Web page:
First, Matt Yglesias (who has generally been quite positive about Bernie) makes a compelling case for why he is substantially less electable than Hillary Clinton:
But what worries the Democratic Party professionals who’ve rallied to Clinton’s side — not just her inner circle, but the vast majority of the party’s elected officials and interest group leaders, including people who are more ideologically in-sync with Bernie — isn’t Sanders’ personal standing.
It’s his ideas and, especially, his approach to politics.
Sanders’ appeal in the primary is based largely on the idea that he, unlike Hillary Clinton, full-throatedly embraces the liberal agenda and always had…
But it’s no great mystery why Clinton’s record is different from Sanders’ in this regard. She’s a careful, opportunistic politician who is more likely to follow public opinion and lead it. That’s what makes her a less-inspiring candidate. Someone who’s less likely to attract a vast crowd to her rallies, and less likely to inspire an ordinary person to take $15 or $50 out of her wallet and hand it over to Clinton. But it’s also, in the view of most professionals, what makes her the more electable candidate. Careful opportunists win and the establishment worries that Sanders won’t be careful or opportunistic enough… [emphases mine]
An exchange in the most recent Democratic debate illustrates, beyond polling, exactly what has professional political operatives worries about Sanders. Things that he brings to the table as his primary virtue in a nominating contest — primarily a willingness to take tough stances regardless of the political consequences — are likely to be weaknesses as a nominee…
If it were just carbon taxes, Sander’s issue positions probably wouldn’t be enough to outweigh his poll numbers in the eyes of most political insiders.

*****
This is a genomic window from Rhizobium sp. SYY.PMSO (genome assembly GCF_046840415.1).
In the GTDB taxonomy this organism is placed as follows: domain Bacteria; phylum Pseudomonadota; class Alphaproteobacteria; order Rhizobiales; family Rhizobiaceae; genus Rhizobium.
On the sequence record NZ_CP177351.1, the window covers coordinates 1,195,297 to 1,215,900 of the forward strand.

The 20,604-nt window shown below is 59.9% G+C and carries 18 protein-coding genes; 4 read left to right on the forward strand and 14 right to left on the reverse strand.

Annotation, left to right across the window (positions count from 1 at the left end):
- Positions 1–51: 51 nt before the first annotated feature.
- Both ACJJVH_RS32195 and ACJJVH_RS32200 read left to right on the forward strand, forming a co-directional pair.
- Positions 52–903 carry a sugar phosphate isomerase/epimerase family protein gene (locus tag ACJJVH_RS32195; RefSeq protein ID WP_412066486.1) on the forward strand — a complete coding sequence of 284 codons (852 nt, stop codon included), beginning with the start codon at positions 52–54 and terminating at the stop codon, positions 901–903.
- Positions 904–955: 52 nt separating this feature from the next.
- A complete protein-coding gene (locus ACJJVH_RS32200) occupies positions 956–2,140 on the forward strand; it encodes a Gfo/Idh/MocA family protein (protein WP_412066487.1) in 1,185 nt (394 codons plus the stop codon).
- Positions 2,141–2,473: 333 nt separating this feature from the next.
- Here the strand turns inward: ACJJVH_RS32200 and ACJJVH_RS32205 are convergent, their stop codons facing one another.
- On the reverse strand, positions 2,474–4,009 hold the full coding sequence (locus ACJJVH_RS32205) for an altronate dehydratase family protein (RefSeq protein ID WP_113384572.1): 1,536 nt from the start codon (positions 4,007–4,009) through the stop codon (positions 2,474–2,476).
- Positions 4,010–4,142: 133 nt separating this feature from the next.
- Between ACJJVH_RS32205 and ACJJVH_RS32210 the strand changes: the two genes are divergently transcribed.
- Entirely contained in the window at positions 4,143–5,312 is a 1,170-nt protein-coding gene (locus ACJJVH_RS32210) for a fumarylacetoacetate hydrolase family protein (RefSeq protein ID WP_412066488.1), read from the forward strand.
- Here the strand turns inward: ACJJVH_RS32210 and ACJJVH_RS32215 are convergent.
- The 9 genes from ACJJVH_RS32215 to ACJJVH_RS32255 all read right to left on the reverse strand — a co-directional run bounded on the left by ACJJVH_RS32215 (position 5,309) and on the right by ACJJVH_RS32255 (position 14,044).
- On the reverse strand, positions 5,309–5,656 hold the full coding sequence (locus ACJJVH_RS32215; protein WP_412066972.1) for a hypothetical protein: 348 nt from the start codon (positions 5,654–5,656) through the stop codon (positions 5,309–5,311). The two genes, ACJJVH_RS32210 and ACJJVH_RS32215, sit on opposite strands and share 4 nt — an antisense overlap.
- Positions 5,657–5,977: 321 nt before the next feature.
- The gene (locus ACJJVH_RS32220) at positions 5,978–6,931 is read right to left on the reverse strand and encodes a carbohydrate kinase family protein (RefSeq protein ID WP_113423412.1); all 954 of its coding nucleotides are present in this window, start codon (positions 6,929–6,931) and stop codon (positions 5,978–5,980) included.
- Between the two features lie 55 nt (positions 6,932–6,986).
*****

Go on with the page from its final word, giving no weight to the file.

But Sanders — quite proudly and openly — takes these kind of stances on a wide range of issues. He markets himself in the primary, accurately, as the bolder, more politically courageous candidate.
Yep. And plenty more good stuff in this article. Even if Bernie is better for the long-term future of the Democratic party, short-term, he is more likely to lose them the 2016 election (personally, that’s a risk I’m unwilling to take).
As for Bernie and the long term, Yglesias had another good post on that:
The votes of old people count just as much, of course, but any young and ambitious Democrat looking at the demographics of the party and the demographics of Sanders supporters has to conclude that his brand of politics is extremely promising for the future. There are racial and demographic gaps between Clinton and Sanders supporters, but the overwhelming reality is that for all groups, the young people are feeling the Bern…
Hillary Clinton’s campaign — and, frankly, many DC journalists — has been repeatedly taken by surprise by the potency of some of Sanders’s attacks, because they apply to such a broad swath of the party. But this is precisely the point. Sanders and his youthful supporters want the Democrats to be a different kind of party: a more ideological, more left-wing one…
But though Democrats are certainly the more left-wing of the two parties — the party of labor unions and environment groups and feminist organizations and the civil rights movement — they’re not an ideologically left-wing party in the same way that Republicans are an ideological conservative one. Instead, they behave more like a centrist, interest group brokerage party that seeks to mediate between the claims and concerns of left-wing activists groups and those of important members of the business community — especially industries like finance, Hollywood, and tech that are based in liberal coastal states and whose executives generally espouse a progressive outlook on cultural change.
Sanders’s core proposition, separate from the details of the political revolution, is that for progressives to win they need to first organize and dominate an ideologically left-wing political party that is counterpoised to the ideological right-wing Republican Party.
I’m not sure of Sanders is right or wrong on this. He may be right. But I hope he’s not, because it’s bad enough having one ideologically-driven party that is largely impervious to facts. I’d hate for their to be two in a two-party system.